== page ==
7 Facts You Should Know About Health Care Reform
The Supreme Court Building in Washington, D.C.
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In one of the most historic decisions made in American health care, the U.S. Supreme Court upheld the health care reform law in a 5-to-4 decision.

"This ensures that as of January 2014, for the first time, tens of millions of Americans will have access to affordable health care," said Dr. Jonathan Jaffery, a nephrologist and health care policy expert at the University of Wisconsin. 

Perhaps the most hotly contended question was how the court would rule on the so-called "individual mandate," which requires people to buy health insurance or pay a penalty.

According to Chief Justice John G. Roberts, the mandate was upheld because, for people who decide not to purchase a health coverage plan, the penalty constitutes a tax, which means it is within Congress' power to enact it. "Since Congress is allowed to tax, then it's constitutional," Jaffery explained.

But the court did find fault with the law's provision to expand Medicaid, stating that the federal government couldn't force states to accept the expansion by withholding Medicaid funds from states that chose not to participate.

The law would expand Medicaid coverage to include everyone with an income less than 133 percent of the poverty level. [Vote in our Poll: Do you like the ruling on health care reform?]

The number of Americans without health coverage rose from 49 million in 2009 to nearly 50 million in 2010, while the number of insured Americans rose from 255 million to 256 million, according to the U.S. Census Bureau.

Because of the ruling, most provisions of the law that are slated to take effect in 2014 will go forward. Here are seven facts you should know about the health reform law.

1. You can't be denied coverage if you have a pre-existing condition

Already in effect, this part of the law protects people who suffer from an illness or disability. People who apply for health insurance coverage can't be denied for these reasons. Insurance companies also can't deny coverage to children who have pre-existing conditions.

2. Parents can continue to pay for their children's insurance

Also already in effect, this portion of the law allows young adults to stay on their parent's insurance plans until age 26.

3. Depending on which state you live in, you may be eligible for Medicaid

The court's ruling announced today means that states can choose whether they will participate in the expansion of Medicaid. It's likely that a number of states will go along with the law's provision to provide coverage to people with incomes less than133 percent of the federal poverty level, Jaffery said.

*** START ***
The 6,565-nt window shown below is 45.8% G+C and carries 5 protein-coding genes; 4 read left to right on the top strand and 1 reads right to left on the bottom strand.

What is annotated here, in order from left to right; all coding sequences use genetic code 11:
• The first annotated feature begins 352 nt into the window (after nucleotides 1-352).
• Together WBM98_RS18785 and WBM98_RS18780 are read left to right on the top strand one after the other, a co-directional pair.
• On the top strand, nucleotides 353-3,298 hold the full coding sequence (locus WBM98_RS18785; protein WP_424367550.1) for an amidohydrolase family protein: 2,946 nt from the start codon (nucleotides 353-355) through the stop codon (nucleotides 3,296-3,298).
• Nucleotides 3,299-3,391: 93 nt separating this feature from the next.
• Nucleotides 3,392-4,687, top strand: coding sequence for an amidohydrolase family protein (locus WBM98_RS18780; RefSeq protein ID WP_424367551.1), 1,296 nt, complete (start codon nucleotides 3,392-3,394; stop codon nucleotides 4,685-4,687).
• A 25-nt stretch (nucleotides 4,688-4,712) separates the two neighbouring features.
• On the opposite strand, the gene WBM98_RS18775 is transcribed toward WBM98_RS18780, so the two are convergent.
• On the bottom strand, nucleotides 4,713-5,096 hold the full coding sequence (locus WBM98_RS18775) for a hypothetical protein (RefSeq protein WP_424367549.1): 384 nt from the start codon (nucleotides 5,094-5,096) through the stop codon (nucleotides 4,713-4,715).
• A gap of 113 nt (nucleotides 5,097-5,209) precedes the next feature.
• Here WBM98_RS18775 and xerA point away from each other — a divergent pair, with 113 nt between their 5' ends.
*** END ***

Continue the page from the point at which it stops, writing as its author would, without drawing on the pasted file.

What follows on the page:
"For those states that opt-out of expanding their Medicaid programs, this will mean that many people will continue to have limited access to health care," Jaffery said.

4. No annual or lifetime dollar limits

Under the law, lifetime and annual dollar limits for all insurance policies will be phased out by 2014. In other words, insurance companies can't place dollar limits on the coverage people receive each year or over a lifetime.

5. Insurance premiums must remain affordable

With the individual mandate in place, people can receive health care coverage regardless of whether they are sick or healthy. But the law requires that insurance companies keep monthly premiums within an affordable range for everyone.

"This allows insurance companies to provide affordable care without going out of business," Jaffery said.

6. For people without insurance coverage, there's help

In January 2014, Americans will be required to buy health insurance.

Each state will set up a "market exchange," allowing those who are uninsured or underinsured to shop for a health care plan that they find affordable.

"Depending on your income level, you’ll receive subsidies [financial help] to help you purchase a plan," Jaffery said.

7.   If you don't buy health insurance, there's a penalty

If you decide to not buy coverage, the penalty could start at $95 a year, or up to 1 percent of your income, and continue to increase to 2.5 percent by 2016, according to the Kaiser Family Foundation.

But people who still can't afford a monthly premium because of their income, suffer from financial hardship, or have religious objections to the law will not have to purchase a plan, nor will they they required to pay the tax penalty for not doing so.

This story was provided by MyHealthNewsDaily, a sister site to LiveScience. Follow MyHealthNewsDaily on Twitter @MyHealth_MHND. We're also on Facebook & Google+.